Thursday, October 30, 2014

Bertram (Bert) Uddenberg, Sr. 1894-1963

The name Uddenberg always brings to mind grocery stores.  After all the first thing Captain Axel Uddenberg did after his family arrived in Gig Harbor in 1907 was to open a grocery store and meat market on the first floor of his newly built home.  And the name Uddenberg remained associated with the grocery business until 1997 when his grandson, Keith Uddenberg sold his chain of grocery stores which stetted from Everett to Vancouver, WA.

But we are going to concentrate on one of Axel’s other sons, and Keith’s uncle:  Bertram Uddenberg, Sr., known familiarly as Bert.  Naturally Bert worked in his father’s groceries stores from age 16 until 1918 when he left to join the US Army where he served in the Medical Corps.  Bert had gotten married the year before to Ebba Gustafson.

It is said that Bert had a strong belief in the future of automobiles.  Was he aware of the first steam driven tractor in 1771; the steam buggy built in Canada in 1867 or Karl Benz’s gas cars in 1886 or the first German electric car in 1888?  Who knows. But he was aware of the appearance of automobiles and their impact here at home before the war, and even more so after the war ended.   The early cars  making news were the following: Model T Ford 1908; Chevrolet 1911; Dodge 1914 and Plymouth in 1928.  Of course there was the impact and also the use of combat vehicles during the war.  So he could easily see how the automobile would effect the  future 

Remembering the hard work involved in loading up a wheelbarrow full of groceries, pushing it up the Soundview Drive hill to deliver to the fishermen’s wives when their husbands were fishing most likely made the lure of selling automobiles appealing, and, he hoped, profitable.

When the war ended and Bert came home, rather than working in his father’s grocery store, he opened Gig Harbor Garage in north Gig Harbor. There he serviced and sold a small fleet of Fords provided by Howe Motor, Port Orchard, WA, a business model similar to being a franchise partner.  By mid-1920s Bert became Gig Harbor’s Dodge-Plymouth dealership.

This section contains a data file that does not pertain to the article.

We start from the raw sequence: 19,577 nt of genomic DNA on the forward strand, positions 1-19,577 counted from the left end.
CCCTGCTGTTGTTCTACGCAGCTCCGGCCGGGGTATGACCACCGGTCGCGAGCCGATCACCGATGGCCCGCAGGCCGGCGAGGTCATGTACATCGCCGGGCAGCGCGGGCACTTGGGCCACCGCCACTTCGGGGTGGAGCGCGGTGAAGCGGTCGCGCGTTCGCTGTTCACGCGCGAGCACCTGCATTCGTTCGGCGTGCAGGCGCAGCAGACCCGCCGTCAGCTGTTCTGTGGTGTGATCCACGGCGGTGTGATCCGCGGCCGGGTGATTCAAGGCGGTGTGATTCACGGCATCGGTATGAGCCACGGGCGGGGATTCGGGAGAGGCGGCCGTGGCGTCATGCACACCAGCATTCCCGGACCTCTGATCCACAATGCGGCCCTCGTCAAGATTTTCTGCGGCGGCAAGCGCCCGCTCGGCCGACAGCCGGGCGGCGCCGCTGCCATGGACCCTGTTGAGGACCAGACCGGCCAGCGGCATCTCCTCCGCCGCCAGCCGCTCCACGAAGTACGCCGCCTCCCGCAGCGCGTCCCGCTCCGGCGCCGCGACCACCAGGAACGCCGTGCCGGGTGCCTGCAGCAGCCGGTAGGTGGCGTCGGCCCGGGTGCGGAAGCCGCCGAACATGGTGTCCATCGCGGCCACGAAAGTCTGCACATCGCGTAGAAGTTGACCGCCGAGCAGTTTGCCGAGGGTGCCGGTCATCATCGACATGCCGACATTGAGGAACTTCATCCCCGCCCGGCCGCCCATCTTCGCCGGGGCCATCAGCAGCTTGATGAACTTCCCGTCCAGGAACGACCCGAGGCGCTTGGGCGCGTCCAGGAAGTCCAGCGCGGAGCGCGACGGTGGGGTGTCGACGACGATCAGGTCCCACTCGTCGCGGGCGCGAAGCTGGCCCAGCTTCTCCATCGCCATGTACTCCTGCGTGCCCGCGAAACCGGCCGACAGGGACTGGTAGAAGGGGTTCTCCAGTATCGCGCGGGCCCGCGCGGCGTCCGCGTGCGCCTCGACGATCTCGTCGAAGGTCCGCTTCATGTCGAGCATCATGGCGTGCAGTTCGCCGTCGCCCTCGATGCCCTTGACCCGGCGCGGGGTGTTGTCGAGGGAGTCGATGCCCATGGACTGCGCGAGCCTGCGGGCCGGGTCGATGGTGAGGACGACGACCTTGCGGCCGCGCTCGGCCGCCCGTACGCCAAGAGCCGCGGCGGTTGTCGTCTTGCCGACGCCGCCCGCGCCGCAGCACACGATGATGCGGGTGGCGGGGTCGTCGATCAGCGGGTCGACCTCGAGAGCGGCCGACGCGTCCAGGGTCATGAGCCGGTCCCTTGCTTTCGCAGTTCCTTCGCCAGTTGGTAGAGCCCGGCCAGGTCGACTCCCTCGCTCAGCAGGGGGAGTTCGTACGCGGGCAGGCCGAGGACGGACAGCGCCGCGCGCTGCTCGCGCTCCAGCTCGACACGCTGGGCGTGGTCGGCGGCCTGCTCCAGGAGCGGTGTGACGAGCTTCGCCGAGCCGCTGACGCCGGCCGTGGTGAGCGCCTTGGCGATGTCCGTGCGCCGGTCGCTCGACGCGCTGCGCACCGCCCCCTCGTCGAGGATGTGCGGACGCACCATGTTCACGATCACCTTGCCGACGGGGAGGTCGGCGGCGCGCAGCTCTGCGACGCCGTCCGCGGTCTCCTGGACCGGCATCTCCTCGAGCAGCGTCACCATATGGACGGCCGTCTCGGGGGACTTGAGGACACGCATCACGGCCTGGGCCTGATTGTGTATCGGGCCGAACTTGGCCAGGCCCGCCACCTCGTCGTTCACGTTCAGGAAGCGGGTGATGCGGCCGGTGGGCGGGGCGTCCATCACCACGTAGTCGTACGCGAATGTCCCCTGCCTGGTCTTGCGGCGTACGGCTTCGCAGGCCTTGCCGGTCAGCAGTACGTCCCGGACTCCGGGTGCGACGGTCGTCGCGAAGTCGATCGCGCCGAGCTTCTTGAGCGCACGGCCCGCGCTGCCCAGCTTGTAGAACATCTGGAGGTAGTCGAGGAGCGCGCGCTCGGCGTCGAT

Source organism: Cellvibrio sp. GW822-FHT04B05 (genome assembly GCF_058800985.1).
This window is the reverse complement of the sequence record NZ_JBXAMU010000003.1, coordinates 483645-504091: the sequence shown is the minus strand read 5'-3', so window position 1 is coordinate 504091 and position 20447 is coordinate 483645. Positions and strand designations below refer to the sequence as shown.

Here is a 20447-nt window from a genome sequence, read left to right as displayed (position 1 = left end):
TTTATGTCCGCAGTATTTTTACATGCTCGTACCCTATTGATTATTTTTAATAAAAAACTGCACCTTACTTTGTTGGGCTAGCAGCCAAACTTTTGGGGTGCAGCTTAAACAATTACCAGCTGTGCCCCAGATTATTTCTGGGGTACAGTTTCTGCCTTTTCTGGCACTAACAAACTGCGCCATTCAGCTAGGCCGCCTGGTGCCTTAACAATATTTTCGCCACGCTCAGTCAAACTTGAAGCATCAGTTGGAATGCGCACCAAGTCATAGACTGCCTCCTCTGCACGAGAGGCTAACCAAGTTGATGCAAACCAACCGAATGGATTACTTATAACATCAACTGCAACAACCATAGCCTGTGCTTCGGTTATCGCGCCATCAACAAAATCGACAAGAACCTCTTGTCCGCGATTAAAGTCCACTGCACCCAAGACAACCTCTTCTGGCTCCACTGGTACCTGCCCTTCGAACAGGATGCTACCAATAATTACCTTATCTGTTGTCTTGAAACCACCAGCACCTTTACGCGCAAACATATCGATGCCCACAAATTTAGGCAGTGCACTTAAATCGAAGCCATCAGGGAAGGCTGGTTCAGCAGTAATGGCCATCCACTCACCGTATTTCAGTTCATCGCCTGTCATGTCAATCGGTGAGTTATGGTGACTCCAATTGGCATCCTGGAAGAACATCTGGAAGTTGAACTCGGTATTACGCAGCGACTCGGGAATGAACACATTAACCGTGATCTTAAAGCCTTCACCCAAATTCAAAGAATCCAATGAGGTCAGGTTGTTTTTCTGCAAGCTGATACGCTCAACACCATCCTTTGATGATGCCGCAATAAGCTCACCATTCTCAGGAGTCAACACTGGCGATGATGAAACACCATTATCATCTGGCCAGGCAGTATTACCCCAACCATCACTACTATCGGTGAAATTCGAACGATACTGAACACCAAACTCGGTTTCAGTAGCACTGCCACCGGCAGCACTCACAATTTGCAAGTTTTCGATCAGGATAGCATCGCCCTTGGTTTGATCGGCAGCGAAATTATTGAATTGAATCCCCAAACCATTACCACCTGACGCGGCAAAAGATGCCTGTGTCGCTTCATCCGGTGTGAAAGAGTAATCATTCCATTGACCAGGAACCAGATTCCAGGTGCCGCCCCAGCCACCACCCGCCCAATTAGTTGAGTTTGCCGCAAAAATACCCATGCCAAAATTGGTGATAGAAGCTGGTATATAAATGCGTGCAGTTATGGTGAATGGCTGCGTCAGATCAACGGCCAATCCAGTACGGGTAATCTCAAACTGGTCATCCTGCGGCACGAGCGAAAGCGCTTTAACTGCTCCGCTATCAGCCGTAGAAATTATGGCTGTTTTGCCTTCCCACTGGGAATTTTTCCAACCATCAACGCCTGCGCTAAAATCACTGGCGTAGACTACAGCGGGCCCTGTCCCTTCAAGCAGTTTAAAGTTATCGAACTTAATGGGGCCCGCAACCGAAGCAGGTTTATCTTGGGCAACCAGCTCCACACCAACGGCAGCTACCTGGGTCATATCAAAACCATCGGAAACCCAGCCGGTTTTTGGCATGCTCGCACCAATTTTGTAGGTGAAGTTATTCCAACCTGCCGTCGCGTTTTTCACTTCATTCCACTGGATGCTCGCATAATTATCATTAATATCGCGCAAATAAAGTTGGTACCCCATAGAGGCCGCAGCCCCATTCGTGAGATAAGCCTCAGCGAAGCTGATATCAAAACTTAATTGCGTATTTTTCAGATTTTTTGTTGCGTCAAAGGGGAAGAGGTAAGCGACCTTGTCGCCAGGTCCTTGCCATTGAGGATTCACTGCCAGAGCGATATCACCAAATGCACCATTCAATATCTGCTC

Bert Uddenberg's first Gig Harbor Garage across the street from Finholm's Grocery Store.  Jeannette Uddenberg on running board, Lola Uddenberg and Rick VanDerWorde in vehicle

As his business grew and sales volume increased he and his dealership caught the eyes and ears of the Ford Motor Company and in 1932, he was appointed Gig Harbor’s first Ford dealer selling V8 Fords.  He built a new garage and dealership building at the corner of Harborview Drive and Stinson Avenue.  The building still stands and is currently occupied by Speedy Glass, and I believe, Lighthouse Marine occupies the yard.
1932 Bert Uddenberg Motors corner of Stinson Avenue & Harborview Drive

Bert based his business model on the same ideals his father used in the grocery business:  service and fair dealings with his customers.  Immediately following opening the new location he placed an ad in the local newspaper, Peninsula Gateway, advertising “Western Oil - 10 cents a quart; Eastern Oil 25 cents a quart; Grease job 75 cents with oil change”.  “Changing oil required draining the transmission as well as the crankcase-both were lubricated by the same oil.  A grease job consisted of filling the grease cups - a screw down type.  Flat tires were patched when they happened unless the inner tube was need; it was tucked under the back seat.”